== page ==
An example of the first would be studies you see reported every now and then claiming to establish that men and women are different in some basic respect. Of course, most people outside social science departments in our universities already know this, and don't need pointy headed experts in an ivory tower somewhere with a study to tell them this. Any normal person has already established this fact to his own satisfaction by getting married or having children. I would include the practice of quoting statistics or scientific studies showing why you should believe this or that about homosexuality, sexual restraint, or abortion in this category. If you can't figure out what you should think about these things without statistics, then your problem extends a whole lot further than just a lack of information.
An example of the second would be the tendency among some to believe something that violates common sense simply because of some piece of research they have been told supports it. The recently deceased cultural critic Neil Postman relates an experiment he has conducted among his university colleagues. Postman will run into a fellow professor in the hallway--early in the day, before he or she is likely to have read the morning paper--and ask him or her if they have seen the study in that day's New York Times showing that, say, jogging is bad for you. Without exception, he says, the experiment results in the colleague believing there might be something to it. Kinsey's research purporting to show that deviant sex, including sex with children, is normal goes into this category, as well as those ridiculous reports that animals think or communicate like humans in any significant way.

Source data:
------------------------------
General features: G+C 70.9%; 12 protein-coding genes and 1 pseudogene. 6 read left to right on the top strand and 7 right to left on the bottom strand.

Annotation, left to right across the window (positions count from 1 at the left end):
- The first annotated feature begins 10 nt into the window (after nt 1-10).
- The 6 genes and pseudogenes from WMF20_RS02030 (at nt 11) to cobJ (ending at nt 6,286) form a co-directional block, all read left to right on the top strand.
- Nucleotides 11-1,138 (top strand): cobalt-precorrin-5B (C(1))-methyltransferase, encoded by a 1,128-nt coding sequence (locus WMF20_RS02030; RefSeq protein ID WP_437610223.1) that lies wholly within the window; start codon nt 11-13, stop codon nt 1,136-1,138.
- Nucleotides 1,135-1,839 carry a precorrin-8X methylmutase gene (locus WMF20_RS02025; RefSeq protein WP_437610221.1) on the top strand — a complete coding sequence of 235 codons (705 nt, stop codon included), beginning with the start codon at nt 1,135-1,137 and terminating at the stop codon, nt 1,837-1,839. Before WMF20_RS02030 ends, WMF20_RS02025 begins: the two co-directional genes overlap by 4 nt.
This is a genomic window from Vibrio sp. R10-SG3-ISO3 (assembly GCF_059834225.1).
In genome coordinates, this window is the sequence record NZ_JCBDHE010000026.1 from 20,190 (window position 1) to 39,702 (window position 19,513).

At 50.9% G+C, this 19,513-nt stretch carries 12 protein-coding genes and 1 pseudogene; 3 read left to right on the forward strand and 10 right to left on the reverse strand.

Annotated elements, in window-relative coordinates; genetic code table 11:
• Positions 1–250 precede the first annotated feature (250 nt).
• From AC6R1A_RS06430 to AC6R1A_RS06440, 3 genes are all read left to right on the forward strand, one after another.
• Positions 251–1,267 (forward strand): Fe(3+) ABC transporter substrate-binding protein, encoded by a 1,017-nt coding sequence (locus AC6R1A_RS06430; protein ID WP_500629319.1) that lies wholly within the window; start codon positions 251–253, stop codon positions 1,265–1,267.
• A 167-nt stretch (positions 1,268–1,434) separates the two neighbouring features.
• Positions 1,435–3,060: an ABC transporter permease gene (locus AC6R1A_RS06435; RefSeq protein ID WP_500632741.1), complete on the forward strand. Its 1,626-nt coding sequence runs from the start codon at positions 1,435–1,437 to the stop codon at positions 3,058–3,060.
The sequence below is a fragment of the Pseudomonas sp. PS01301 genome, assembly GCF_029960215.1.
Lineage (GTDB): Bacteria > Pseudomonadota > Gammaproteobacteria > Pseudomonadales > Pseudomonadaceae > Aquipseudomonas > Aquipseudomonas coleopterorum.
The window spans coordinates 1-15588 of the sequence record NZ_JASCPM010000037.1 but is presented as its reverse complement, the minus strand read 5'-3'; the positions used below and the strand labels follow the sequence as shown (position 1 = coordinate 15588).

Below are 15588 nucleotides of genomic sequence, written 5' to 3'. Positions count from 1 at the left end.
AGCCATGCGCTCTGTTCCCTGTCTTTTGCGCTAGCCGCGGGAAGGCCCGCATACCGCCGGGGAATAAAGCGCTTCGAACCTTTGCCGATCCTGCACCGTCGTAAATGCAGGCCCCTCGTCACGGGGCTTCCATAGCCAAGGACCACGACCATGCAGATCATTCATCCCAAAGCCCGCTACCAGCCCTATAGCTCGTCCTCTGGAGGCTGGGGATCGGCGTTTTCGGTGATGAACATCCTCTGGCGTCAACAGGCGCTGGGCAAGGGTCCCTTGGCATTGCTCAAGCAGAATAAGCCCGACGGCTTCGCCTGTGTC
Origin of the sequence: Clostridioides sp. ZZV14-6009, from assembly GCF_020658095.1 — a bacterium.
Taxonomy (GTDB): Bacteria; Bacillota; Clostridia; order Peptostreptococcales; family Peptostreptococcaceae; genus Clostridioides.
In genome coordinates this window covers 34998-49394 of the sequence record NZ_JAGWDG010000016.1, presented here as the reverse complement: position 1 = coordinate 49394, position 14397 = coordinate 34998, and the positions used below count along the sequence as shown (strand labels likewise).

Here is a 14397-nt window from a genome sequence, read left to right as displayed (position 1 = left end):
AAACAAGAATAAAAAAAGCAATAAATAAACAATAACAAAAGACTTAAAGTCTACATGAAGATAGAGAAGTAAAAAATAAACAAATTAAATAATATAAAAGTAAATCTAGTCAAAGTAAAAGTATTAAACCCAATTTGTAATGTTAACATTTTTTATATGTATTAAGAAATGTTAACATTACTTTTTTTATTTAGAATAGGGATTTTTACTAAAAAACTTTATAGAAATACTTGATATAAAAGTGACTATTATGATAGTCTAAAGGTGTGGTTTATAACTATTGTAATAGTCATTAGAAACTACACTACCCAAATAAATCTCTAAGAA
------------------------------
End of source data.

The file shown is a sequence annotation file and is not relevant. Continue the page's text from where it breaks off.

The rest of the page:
All of this is a just a long introduction to my letting you know about a new study showing that non-maternal childcare is bad for children that has been posted over at The Evangelical Outpost:
Children in first grade who had spent more time in non-maternal care from 3 to 54 months had more conflict with teachers and showed lower levels of social skills than their peers who spent less time in child care according to teacher reports.This is nice to know, and I'm sure we should be gratified that there is some researcher somewhere willing to scandalize his socially constructivist colleagues by being willing to publish it, but shouldn't we know this already? Have human beings not been on the earth long enough to establish that children need mothers?